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Saturday, July 3, 2010

The great Iverson cinematographers: William Bradford

born September 1905, Vermont
died May 1959, Los Angeles (age 53)

William Bradford’s career as a movie cinematographer essentially spanned 1942-1954, followed by a healthy plunge into TV. He shot B-Westerns for Republic for six years before hitching his wagon to Gene Autry when the Republic star went independent in the late 1940s. 

"Secret Service in Darkest Africa" (1943)

Early in his career, Bradford "apprenticed" at Republic, learning the ropes from legendary Iverson cinematographer Ernest Miller and graduating to director of photography on a series of labor-intensive serials such as "Secret Service in Darkest Africa."

"Annie Oakley" TV show (1954)

Bradford later became the primary DP for Gene Autry Productions, shooting the company’s entire film output over the next five years before leading the camera work on the various Autry TV productions.

The Aztec, center, and Notch Hill, filmed by William Bradford in Carson City Raiders (1948)

He distinguished himself at Republic with some standout work with cowboy stars Roy Rogers, Allan “Rocky” Lane and Wild Bill Elliott

All of these features remain in place today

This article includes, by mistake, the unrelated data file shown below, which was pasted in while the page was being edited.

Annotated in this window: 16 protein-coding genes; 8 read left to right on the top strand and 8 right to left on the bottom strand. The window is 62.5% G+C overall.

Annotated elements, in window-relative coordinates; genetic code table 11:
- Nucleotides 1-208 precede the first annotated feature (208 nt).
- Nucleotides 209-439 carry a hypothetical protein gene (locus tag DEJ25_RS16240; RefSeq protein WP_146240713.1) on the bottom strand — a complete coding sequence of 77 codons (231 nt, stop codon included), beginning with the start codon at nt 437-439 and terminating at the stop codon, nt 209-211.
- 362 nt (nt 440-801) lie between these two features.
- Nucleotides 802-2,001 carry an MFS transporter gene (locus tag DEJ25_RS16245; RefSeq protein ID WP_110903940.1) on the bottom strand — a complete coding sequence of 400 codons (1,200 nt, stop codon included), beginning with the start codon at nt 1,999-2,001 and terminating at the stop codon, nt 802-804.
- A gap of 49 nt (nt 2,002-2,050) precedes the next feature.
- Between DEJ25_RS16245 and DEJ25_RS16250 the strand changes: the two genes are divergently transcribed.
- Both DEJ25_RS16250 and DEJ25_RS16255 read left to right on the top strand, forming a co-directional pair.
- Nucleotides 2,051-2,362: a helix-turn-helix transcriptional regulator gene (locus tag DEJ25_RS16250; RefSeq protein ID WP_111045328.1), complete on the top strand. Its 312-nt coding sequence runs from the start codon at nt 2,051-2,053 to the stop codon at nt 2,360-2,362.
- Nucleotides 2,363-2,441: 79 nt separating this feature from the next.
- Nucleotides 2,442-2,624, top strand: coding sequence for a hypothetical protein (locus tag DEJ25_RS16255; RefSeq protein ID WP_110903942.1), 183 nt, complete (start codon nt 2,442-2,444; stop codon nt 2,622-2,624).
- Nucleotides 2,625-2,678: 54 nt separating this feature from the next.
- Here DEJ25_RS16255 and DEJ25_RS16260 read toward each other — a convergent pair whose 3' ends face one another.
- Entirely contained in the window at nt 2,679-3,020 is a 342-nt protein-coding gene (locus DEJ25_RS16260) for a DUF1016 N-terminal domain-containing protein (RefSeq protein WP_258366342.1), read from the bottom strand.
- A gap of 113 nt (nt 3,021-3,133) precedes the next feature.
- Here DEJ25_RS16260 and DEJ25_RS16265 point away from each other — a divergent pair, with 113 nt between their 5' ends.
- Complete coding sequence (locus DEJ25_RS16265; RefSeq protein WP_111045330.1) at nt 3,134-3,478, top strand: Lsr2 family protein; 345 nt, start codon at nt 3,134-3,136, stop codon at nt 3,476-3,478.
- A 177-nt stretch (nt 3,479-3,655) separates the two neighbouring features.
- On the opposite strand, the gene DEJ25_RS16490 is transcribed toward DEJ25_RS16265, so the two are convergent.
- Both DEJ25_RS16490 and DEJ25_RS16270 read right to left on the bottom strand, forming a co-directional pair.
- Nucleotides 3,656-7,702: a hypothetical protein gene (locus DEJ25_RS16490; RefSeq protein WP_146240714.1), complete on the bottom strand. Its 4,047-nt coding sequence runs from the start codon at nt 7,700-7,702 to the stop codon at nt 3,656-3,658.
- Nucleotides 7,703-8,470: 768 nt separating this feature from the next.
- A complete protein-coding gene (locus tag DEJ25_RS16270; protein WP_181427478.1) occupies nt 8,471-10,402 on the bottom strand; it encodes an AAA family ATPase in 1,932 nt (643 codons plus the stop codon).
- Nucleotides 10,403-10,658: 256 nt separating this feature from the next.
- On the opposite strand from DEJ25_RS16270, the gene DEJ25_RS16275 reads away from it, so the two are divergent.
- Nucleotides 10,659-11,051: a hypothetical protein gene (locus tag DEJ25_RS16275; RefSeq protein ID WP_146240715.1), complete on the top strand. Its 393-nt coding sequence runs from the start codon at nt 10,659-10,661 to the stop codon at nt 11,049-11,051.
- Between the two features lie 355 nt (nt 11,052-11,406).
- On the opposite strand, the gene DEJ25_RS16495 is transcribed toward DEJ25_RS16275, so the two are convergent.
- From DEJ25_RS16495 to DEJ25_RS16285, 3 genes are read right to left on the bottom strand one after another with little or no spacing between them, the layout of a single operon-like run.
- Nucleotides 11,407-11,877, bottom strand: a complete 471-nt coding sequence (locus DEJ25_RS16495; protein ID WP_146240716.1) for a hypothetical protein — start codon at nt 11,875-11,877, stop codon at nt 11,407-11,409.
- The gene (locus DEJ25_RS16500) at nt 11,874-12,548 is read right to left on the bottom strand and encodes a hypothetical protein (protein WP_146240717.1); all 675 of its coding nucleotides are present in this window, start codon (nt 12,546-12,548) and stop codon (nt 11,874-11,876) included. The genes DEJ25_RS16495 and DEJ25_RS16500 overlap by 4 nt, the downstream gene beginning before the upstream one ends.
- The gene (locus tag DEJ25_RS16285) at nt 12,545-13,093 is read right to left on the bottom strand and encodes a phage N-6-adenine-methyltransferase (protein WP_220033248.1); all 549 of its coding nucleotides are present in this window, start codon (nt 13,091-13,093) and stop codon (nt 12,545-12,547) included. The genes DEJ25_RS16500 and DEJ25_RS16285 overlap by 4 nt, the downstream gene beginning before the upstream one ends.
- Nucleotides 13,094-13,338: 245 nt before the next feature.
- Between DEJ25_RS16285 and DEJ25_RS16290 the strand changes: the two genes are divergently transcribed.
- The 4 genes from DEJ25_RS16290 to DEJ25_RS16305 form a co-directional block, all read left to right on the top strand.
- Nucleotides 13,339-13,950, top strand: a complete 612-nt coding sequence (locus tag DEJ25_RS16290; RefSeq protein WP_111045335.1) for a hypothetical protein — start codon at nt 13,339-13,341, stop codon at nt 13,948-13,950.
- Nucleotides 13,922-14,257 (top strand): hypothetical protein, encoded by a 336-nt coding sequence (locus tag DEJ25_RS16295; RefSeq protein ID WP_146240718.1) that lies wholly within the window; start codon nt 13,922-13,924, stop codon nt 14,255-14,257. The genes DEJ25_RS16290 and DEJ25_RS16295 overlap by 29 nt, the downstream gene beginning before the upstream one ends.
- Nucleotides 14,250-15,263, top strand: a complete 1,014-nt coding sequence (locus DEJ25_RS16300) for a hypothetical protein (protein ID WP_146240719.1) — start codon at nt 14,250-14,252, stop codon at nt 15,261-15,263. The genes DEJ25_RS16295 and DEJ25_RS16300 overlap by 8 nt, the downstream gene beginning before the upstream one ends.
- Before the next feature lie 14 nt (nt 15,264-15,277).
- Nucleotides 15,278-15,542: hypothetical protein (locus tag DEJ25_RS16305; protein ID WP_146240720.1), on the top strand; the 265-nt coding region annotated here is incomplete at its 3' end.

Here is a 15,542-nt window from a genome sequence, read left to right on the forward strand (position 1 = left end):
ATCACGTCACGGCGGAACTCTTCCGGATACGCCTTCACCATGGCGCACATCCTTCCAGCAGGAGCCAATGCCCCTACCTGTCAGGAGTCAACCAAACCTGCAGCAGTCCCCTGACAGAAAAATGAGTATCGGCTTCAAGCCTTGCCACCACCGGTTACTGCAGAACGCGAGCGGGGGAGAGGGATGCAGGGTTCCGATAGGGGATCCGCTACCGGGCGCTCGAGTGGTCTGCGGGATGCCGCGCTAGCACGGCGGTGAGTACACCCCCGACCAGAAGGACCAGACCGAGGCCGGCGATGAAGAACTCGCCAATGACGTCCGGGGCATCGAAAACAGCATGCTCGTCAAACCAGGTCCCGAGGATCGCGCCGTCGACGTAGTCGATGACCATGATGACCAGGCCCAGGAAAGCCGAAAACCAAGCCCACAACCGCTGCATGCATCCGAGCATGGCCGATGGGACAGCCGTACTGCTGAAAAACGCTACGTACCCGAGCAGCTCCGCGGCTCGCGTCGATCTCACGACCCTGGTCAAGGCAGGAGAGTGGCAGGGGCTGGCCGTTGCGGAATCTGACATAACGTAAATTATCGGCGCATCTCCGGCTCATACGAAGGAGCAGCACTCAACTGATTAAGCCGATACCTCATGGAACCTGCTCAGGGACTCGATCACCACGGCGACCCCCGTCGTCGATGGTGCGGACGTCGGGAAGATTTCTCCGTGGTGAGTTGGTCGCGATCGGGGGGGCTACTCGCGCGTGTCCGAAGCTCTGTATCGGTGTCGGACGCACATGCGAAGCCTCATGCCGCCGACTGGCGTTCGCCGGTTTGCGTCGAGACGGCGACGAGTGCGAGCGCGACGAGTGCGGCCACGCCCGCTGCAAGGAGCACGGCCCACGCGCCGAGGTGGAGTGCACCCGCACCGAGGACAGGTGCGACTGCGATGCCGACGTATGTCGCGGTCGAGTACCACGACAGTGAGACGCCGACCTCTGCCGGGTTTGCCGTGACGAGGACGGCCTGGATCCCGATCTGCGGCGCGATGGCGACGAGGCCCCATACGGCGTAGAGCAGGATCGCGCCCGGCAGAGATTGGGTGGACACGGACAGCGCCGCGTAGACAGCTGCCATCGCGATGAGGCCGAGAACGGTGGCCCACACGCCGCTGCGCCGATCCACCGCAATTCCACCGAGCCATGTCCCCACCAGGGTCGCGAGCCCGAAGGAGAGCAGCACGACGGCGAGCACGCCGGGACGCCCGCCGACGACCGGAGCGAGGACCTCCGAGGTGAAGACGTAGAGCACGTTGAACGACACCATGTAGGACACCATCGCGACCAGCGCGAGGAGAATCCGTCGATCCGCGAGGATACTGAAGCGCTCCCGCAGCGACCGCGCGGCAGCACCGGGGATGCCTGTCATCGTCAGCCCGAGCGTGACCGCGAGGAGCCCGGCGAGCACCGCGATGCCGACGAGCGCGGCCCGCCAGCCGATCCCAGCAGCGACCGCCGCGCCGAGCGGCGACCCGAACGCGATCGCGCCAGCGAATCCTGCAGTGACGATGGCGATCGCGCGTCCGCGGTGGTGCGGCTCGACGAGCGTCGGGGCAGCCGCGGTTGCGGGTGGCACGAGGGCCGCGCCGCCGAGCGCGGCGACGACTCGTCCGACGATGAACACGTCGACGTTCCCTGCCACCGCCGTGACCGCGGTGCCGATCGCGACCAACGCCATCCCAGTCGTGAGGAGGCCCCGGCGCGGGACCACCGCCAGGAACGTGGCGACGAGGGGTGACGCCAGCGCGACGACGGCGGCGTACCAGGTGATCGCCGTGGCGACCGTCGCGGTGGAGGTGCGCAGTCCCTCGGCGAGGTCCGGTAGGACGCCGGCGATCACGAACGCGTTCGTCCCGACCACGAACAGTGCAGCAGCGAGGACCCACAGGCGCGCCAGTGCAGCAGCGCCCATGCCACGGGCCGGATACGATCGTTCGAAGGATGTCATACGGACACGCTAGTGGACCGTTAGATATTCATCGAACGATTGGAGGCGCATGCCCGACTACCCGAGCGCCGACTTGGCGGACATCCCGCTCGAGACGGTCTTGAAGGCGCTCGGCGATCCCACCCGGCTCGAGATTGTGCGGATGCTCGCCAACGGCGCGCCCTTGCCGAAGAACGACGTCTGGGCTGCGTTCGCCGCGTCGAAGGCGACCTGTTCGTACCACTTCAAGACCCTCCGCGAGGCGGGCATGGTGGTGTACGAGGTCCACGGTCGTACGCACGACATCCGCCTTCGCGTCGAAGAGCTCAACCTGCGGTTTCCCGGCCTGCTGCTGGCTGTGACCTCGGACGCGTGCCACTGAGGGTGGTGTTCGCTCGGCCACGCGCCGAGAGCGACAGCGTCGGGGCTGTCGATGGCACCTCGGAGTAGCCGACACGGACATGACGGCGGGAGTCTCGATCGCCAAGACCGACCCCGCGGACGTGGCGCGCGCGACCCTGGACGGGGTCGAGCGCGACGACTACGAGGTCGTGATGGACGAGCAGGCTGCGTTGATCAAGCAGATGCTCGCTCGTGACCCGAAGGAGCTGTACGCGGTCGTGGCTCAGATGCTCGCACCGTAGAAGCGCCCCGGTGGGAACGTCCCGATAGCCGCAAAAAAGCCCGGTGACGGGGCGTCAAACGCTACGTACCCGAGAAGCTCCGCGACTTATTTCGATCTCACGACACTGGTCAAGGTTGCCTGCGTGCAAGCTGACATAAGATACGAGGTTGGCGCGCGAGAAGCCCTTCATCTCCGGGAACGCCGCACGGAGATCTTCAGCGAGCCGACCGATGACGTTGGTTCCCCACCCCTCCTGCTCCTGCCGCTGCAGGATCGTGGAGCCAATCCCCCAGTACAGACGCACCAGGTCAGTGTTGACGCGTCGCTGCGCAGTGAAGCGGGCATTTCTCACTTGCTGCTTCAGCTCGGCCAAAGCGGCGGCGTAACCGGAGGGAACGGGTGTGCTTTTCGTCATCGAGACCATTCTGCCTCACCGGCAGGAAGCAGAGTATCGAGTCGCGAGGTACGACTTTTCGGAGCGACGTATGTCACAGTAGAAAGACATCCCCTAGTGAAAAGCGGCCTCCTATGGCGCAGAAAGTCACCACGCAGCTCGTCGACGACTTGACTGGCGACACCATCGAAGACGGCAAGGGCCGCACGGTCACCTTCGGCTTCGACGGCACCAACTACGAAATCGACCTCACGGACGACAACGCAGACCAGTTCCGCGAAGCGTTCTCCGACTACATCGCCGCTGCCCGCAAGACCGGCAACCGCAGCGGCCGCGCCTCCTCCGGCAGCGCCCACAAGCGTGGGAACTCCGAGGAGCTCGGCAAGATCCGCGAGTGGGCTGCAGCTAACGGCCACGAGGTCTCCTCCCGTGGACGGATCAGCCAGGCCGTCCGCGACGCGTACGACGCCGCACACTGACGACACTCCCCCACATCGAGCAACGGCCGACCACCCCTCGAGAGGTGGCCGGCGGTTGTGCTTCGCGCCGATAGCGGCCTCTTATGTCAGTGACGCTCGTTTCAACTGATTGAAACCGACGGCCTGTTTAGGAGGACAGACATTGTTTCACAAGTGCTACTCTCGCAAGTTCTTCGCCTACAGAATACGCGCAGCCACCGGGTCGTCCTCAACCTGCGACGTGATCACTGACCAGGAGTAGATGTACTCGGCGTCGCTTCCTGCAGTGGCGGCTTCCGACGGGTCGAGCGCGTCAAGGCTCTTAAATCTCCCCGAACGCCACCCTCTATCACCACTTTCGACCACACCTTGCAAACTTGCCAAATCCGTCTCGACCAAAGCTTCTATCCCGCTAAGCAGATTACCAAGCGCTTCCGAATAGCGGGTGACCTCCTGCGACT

Prime examples of Bradford's Iverson cinematography from this period include the Rocky Lane features Carson City Raiders (1948) and Stagecoach to Monterey (1944), the Roy Rogers classic Heldorado (1946), the Wild Bill Elliott Western Old Los Angeles (1948) and a pair of 1947 Red Ryder movies starring Rocky Lane, Rustlers of Devil’s Canyon and Marshal of Cripple Creek.

"The Hills of Utah" (1951) — Upper Iverson

A highlight of Bradford's film work with Gene Autry Productions is The Hills of Utah (1951). He would continue to work at Iverson on TV shows such as Range Rider, Death Valley Days, Buffalo Bill Jr., The Gene Autry Show, The Adventures of Champion, Annie Oakley and eventually Sky King.

William Bradford — Plymouth Colony governor (not the same guy)

William Bradford filmography on IMDb

Bradford — the cinematographer, not the Plymouth Colony governor — kept working his whole life, but died at the age of 53. It may be that the DPs of the era were overworked, because I've found that many of them died young.

1 comment:

L. Milford said...

Fun fact: William Bradford the cinematographer was in fact a direct descendant of Gov. William Bradford of the Mayflower fame.